Fiscal solution slow to emerge on eve of special session
The gang of eight lawmakers tasked with breaking the ongoing deadlock over the state’s biggest fiscal decisions have gotten detailed Alaska history and finance lessons in recent meetings but have yet to directly confront the longstanding issues that continue to plague the state.
The joint Comprehensive Fiscal Plan Working Group ramped up to near daily meetings in the week prior to the Aug. 2 start of the special session Gov. Mike Dunleavy called to solve Alaska’s structural fiscal imbalance and discussed the fundamental operations of the Alaska Permanent Fund Corp. as well as several existing proposals to revamp the Permanent Fund dividend.
However, the discussions focusing on PFD-related legislation laid bare the fundamental dichotomy that has continued to stall lawmakers.
When outlining House Bill 37 sponsored by Rep. Adam Wool, D-Fairbanks, which would tie the PFD to 10 percent of the annual 5 percent of market value draw on the Permanent Fund and 30 percent of state mineral royalties and result in near-term PFDs in the $1,000 per person range, Wool and others acknowledged the sticking points that emerged in the group members.
Working group co-chair Rep. Jonathan Kreiss-Tomkins,D-Sitka, said debate between Wool and Rep. Kevin McCabe, R-Wasilla, over whether or not Alaskans are entitled to a certain level of dividend “effectively outlined the philosophical differences” that have dogged the Legislature since former Gov. Bill Walker first proposed changing the dividend calculation in 2016.
McCabe insisted that income from the Permanent Fund “belongs to us (the public); it doesn’t belong to the state.”
Wool countered that “the PFD is a budget item just like education and public safety,” a stance held by many legislators since the Alaska Supreme Court in 2017 upheld former Gov. Bill Walker’s partial veto of the dividend appropriation a year prior and effectively confirming the PFD’s position in the state operating budget.
“At some point we’re going to have to solve this thing,” Kreiss-Tomkins said July 26.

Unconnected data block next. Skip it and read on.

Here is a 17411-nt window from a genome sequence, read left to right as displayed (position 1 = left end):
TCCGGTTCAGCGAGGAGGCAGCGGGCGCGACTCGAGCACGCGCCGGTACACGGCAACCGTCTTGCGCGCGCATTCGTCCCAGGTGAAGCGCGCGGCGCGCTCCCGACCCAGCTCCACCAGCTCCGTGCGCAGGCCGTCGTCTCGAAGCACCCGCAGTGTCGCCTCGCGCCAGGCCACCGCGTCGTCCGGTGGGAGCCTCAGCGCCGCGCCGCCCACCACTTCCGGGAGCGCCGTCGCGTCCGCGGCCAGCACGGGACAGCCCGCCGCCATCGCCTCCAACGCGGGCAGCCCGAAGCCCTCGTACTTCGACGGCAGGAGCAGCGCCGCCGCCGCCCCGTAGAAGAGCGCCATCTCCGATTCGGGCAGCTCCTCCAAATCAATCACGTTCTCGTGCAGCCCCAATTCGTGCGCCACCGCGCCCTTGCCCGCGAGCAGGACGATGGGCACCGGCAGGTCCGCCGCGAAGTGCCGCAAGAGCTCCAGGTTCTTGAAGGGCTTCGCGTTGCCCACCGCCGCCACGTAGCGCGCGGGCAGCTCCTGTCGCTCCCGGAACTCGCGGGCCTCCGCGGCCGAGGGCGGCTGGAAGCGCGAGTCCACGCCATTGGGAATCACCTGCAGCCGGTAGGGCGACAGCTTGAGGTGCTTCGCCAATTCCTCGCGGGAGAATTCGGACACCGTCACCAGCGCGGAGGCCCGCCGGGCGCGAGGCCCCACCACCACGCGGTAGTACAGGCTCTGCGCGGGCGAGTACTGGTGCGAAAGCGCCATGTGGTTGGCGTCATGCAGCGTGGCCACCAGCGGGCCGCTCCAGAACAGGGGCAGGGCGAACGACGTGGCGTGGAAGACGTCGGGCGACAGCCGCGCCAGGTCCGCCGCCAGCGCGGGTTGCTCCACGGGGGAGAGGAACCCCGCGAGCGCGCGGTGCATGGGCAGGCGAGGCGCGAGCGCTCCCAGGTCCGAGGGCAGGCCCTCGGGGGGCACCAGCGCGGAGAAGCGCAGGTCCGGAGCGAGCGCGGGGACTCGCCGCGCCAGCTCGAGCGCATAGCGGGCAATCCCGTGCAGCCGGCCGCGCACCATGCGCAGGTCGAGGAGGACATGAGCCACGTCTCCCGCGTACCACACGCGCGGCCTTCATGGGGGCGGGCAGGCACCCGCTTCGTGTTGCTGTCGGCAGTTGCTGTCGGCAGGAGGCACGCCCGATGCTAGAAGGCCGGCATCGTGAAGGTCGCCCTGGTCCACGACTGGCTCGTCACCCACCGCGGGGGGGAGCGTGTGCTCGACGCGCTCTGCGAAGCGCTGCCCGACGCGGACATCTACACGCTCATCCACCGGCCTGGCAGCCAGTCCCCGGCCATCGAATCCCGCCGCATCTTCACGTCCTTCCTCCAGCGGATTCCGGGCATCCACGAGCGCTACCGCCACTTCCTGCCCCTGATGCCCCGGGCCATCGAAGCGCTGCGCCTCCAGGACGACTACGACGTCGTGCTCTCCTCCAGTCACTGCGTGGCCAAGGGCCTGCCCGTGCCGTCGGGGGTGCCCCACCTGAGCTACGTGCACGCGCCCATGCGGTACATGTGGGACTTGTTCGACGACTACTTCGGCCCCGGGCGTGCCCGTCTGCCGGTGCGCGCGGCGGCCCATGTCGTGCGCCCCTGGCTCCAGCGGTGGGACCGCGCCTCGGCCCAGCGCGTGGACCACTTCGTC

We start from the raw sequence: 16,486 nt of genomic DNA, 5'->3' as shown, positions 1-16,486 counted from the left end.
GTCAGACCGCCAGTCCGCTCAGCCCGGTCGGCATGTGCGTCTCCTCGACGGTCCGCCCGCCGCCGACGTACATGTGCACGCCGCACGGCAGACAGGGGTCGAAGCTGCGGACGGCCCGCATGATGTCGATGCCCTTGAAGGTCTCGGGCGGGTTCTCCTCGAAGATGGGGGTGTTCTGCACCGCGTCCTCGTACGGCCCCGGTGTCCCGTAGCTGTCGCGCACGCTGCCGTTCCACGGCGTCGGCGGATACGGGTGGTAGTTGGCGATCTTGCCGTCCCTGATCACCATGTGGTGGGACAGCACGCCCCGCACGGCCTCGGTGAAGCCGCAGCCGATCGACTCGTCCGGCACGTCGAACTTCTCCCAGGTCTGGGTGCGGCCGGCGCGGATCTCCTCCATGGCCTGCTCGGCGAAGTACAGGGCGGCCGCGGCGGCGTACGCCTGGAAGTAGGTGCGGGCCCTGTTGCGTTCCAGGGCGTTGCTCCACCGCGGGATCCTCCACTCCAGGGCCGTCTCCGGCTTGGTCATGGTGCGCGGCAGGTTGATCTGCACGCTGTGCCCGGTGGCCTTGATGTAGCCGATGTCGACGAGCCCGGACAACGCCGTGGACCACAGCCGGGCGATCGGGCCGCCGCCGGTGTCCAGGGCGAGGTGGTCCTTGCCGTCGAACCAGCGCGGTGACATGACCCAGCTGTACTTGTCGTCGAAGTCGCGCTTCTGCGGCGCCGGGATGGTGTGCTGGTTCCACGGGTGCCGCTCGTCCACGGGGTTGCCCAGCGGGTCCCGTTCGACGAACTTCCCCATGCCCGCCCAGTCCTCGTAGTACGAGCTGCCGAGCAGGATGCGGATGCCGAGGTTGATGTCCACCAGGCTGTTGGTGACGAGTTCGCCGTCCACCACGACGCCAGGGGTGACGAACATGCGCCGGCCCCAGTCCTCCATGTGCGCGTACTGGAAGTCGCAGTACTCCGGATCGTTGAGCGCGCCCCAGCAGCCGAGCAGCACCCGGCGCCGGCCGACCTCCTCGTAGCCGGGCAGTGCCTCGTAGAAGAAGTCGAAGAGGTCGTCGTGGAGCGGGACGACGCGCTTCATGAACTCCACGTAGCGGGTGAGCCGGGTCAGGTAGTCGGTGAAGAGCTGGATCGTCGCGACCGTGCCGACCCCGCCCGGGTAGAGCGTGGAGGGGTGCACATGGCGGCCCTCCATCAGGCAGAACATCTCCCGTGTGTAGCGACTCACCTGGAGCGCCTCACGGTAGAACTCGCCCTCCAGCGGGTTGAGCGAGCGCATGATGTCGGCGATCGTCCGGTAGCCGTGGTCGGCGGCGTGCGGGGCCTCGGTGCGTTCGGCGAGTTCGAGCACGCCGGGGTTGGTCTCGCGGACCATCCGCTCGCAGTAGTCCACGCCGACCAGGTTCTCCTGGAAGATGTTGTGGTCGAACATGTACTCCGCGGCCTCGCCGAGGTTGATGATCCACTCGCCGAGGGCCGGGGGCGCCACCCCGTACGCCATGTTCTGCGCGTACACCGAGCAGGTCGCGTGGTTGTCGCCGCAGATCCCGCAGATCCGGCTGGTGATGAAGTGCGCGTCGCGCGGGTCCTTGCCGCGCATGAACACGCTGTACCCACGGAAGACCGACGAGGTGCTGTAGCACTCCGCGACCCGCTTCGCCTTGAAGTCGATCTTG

Legislative leaders said in the working group’s opening meeting in early July that they are relying on the bipartisan, bicameral group to formulate a plan that will be the base for legislation in the special session. It is a move intended to give substance to the group’s efforts after prior special committees failed to produce substantive results.
The working group heard testimony July 27 from leaders of the Alaska Permanent Fund Corp.’s advisory firm Callan, who suggested the recent surge in commodity and labor prices is more likely the short-term consequence of disrupted supply chains attempting to match rapid economic recovery and will probably balance out, rather than lead to years of high inflation; that is a subtle key in attempting to preserve the long-term value of the Fund.
Callan CEO Greg Allen told legislators that the firm’s official outlook is for inflation to average 2 percent per year, but it could be increased slightly to 2.25 percent.
Some legislators, notably influential Senate Finance co-chair Sen. Bert Stedman, R-Sitka, and the Permanent Fund Defenders advocacy group led by former legislators Clem Tillion and Rick Halford, among others, have contended a 4 percent annual draw limit is more appropriate to protect against inflation eroding the value of returns and poor market years.
Callan also projects there is about a 50 percent chance the Fund will fully maintain its real value over the next decade based on market forecasts and the investment makeup of the fund, according to Allen.
The working group is scheduled to take public testimony on the numerous aspects of the state’s fiscal situation in Anchorage, Wasilla, Fairbanks and Juneau in the days leading into the 30-day special session, which will start Aug. 2 according to Dunleavy’s spokesman Jeff Turner, despite prior indications from legislators it could be pushed back to give the group more time.
“It remains the governor’s intention to start the special session on Aug. 2. Determining the future of the Permanent Fund and the PFD are the rocks in the road that need to be moved to create a stable fiscal future for Alaskans,” Turner wrote July 27 via email.
It appears the public testimony will be held without a formal proposal from the working group for individuals to evaluate. Kreiss-Tomkins said following the July 27 meeting that the group is holding internal discussions on how to build its plan, though nothing has been decided.
Elwood Brehmer can be reached at [email protected].